The European Central Bank (ECB) is looking at a form of retail digital currency of the euro, produced by the Central Bank Digital Currency (CBDC), said executive member Yves Mersch.
A retail CBDC
The ECB set up a task force earlier this year to examine what its potential CBDC might be like and the group plans to publish a preliminary report in the coming weeks, said ECB board member Mersch.
"A wholesale CBDC, limited to a limited group of financial counterparties, would be largely a bargain as usual," said Mersch. "However, a retail CBDC, accessible to all, would be a turning point, so a retail CBDC is now our main focus."
A retail CBDC could be based on a digital token distributed "in a decentralized way" without a central register, Mersch said, although it avoided saying the words "blockchain" or "distributed register".
He acknowledged that the traceability of digital transactions would raise privacy concerns among a population accustomed to paying for certain things in paper currencies. “Some argue that a token-based digital currency may not guarantee complete anonymity.
If this proves to be the case, it will inevitably raise social, political and legal problems, "he said. "We are currently investigating the legal issues raised by the potential use of intermediaries to facilitate the movement of a CBDC and also the processing of transactions in a CBDC."
Some of these legal questions include whether the ECB can outsource public tasks to private entities and what kind of supervision they would need.
One consideration for creating a CBDC is whether the use of cash is starting to decline, said Mersch. This possible decline is, at best, modest in the euro area: in March, the last month in which data can be seen, banknote circulation reached a peak of almost € 19 billion.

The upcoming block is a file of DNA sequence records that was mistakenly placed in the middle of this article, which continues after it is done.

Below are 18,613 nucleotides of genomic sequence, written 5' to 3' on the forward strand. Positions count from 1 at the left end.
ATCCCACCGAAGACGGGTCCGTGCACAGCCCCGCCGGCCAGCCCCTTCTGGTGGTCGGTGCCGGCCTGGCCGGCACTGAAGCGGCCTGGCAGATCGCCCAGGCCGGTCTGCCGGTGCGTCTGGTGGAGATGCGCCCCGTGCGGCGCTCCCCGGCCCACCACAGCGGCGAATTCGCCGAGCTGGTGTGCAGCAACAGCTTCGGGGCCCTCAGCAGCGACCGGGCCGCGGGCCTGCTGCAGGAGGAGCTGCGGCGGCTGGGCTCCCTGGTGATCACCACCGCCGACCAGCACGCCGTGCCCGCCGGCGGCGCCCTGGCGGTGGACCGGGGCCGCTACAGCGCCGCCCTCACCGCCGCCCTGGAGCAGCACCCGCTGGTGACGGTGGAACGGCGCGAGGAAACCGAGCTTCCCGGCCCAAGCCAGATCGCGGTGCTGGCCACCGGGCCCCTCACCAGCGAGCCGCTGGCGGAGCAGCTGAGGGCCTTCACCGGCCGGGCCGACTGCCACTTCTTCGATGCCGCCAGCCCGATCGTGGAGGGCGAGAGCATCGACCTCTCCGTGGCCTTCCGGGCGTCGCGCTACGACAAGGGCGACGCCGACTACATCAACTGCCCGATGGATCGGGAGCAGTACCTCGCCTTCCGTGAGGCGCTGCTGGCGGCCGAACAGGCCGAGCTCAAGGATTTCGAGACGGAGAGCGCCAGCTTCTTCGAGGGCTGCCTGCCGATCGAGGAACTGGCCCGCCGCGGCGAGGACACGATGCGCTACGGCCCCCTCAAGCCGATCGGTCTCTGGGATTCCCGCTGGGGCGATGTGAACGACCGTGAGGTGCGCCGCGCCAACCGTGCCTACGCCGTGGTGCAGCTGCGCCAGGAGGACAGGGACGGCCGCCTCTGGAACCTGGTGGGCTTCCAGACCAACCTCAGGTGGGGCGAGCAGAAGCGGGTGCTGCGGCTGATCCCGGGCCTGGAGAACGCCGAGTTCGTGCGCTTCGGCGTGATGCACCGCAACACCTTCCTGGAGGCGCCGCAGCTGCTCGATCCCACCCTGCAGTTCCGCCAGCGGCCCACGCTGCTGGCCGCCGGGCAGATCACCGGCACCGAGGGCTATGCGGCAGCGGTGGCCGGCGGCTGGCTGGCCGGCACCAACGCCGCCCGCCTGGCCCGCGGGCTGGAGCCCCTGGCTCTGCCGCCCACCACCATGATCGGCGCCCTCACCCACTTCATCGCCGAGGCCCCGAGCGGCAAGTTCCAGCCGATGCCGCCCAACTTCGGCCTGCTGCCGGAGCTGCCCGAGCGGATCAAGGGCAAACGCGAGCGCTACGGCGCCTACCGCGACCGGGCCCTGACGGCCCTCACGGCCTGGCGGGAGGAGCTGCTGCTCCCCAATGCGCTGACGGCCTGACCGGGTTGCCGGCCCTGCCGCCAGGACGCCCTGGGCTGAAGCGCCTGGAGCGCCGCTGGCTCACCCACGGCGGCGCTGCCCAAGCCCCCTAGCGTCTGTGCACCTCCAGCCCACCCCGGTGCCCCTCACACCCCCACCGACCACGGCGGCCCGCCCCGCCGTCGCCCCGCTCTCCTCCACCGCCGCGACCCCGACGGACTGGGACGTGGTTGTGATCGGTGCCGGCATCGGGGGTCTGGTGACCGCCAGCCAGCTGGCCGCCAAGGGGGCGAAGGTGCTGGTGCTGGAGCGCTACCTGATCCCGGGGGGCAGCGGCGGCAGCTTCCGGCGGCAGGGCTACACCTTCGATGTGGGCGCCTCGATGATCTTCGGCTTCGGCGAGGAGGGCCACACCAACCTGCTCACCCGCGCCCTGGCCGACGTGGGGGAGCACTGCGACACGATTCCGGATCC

"Around 76% of all euro area transactions are made in cash, which is more than half of the total value of all payments." While the ECB is considering a digitized euro, there are some negative aspects to act on, including the fact that the use of a CBDC could eliminate bank deposits and other intermediaries.
If this happens, it could amplify the effects of financial crises. "If families were able to convert commercial bank deposits into a CBDC at a one-to-one rate, they might find it much more interesting to hold a risk-free CBDC than bank deposits," he said. "During a systemic banking crisis, this could trigger digital banking runs of unprecedented speed and scale, amplifying the effects of that crisis." By now it should be clear that European countries like Denmark would be well suited for a cashless economy and rely hugely on the impacts of a stable <a href="https://mininvestering.dk/kryptovaluta/">cryptocurrency like Bitcoin</a>.
Mersch, who has been with the ECB since 2012, has always declared himself skeptical about the crypto sector, claiming that bitcoin was a payment system by the quotation risky alternative as early as 2014. He also targeted the Libra project, warning that it could harm the euro.